The Value of Celibacy

อัมมา ฐานสันติ

The Value of Celibacy

To those interested in understanding the end of suffering, the Buddha recommended seeing the value of celibacy. It is a powerful tool for understanding desire and coming to terms with the nature of attachment. It isn’t an easy path, but it can be very helpful because one has to consciously face the habitual patterns of this deep-seated energy.

Celibacy isn’t meant to be a repression or denial of one’s sexual being, nor a condemnation of sexuality or of sexual relationships. It is not a life-denying experience. The standards of behaviour are clear: our pathway is through insight and understanding, and for me, love. When lived to its full potential, celibacy is a vital, embracing and creative lifestyle in which one is aware of sexuality in all of its manifestations and aware of the way it can be transformed into other types of energy. With celibacy, one is at ease with life as a human being.

Sometimes people think meditation is all about developing clarity, concentration and kindness, and is divorced from coming to terms with primordial energies like sexuality and aggression. Understanding these energies, seeing what sets them off, what brings them into balance, how much they are part and parcel of having a human body and how they can be used once transformed, is important in our aspiration for freedom.

Sexuality and the way aggression is experienced and expressed need to be understood in order to open up the field of one’s experience, and come to terms with what it is to be fully human. It’s scary because it takes people into a realm where they feel out of control and where they are confronting things about themselves that aren’t congruent with what they think they should be experiencing.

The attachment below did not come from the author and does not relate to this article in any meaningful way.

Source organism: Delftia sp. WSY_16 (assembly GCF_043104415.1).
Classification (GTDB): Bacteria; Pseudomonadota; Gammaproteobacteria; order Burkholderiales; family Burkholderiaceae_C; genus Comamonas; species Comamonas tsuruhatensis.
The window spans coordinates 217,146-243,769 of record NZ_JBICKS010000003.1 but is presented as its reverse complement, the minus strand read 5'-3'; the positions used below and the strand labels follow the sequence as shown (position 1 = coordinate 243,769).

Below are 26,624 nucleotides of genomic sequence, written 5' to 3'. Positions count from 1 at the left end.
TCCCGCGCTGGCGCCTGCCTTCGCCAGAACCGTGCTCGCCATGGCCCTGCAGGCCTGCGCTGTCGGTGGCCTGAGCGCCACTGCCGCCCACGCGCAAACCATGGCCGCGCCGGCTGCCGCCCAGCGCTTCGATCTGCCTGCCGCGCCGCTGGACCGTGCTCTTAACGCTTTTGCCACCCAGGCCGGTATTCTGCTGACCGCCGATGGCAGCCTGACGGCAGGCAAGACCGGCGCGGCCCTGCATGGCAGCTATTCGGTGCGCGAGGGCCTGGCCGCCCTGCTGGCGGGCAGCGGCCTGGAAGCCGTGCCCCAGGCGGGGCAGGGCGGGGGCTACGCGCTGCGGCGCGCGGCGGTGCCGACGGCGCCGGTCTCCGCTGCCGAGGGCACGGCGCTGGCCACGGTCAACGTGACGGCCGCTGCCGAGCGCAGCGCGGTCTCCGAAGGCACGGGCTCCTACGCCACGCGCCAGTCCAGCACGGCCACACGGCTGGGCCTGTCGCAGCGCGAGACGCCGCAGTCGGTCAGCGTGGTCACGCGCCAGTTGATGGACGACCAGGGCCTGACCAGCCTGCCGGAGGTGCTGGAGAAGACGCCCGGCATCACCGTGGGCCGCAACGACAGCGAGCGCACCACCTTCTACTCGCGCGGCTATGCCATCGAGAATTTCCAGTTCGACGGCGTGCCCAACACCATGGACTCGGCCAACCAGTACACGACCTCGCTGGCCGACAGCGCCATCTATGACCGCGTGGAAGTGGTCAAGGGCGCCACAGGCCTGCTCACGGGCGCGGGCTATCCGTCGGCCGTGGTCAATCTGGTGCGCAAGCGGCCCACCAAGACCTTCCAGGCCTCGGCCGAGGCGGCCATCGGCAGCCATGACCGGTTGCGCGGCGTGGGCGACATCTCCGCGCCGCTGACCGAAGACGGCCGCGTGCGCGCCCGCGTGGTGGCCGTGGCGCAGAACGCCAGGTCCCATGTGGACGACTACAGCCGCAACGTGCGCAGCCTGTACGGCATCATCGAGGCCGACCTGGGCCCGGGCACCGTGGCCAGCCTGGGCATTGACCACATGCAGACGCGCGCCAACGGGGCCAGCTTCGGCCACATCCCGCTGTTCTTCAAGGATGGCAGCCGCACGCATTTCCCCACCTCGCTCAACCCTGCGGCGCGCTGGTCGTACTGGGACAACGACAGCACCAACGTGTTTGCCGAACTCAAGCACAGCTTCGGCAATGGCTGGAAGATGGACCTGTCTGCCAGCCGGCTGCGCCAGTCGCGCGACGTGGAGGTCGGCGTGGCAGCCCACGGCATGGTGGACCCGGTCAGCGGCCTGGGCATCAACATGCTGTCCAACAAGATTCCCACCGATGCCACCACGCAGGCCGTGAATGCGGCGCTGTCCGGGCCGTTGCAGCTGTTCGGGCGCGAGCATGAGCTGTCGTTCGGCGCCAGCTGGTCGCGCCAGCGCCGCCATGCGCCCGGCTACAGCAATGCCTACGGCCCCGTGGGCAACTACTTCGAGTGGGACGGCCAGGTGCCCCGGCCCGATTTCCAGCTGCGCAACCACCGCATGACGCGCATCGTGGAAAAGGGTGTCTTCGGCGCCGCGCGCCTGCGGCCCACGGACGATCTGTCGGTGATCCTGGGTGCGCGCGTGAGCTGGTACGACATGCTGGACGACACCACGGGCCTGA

If we want to free the heart from suffering, we need to question our relationship with sexuality in a sincere and genuine way. We need to have the courage to look carefully at the way desire, attachment and power are embedded within our experience. We must see for ourselves what is appropriate and how mindfulness, understanding and restraint can be further cultivated. We must ask ourselves if there is room for more honesty and integrity.

…As long as one remains cut off from sexuality or aggression, one is denied full access to the heart. Cut off doesn’t mean an inability to act out; it means an inability to fully feel and understand the energy, and to allow it to flow and transform. It seems to me that spiritual maturity is when we can see through the veils of the world, the great range of our human experiences, and let everything bring us back to the stillness of the loving heart.

We’re not trying to get anybody’s attention. We’re not trying to dominate or control. We’re not trying to live up to the culturally accepted norm of what a woman or a man should be. Within a clearly defined boundary of restraint, we have the encouragement, teachings and support to let the body be the way it is, to allow the energies to be the way they are, to understand them and be at peace with them. We are given the encouragement to know what it is to be alive, to be a human being, to be a woman, to be a man, and to know it fully and completely – not so much so that we can take this as our identity, but so that this knowing can take us to the stillness of a loving and peaceful heart. One of the many blessings of this celibate life is that one doesn’t need to be tied up like a pretzel. One can be fully human, utterly alive, and be in peace.

This reflection by Amma Thanasanti is excerpted from an article in Forest Sangha Newsletter, July 2008, pp. 10-11.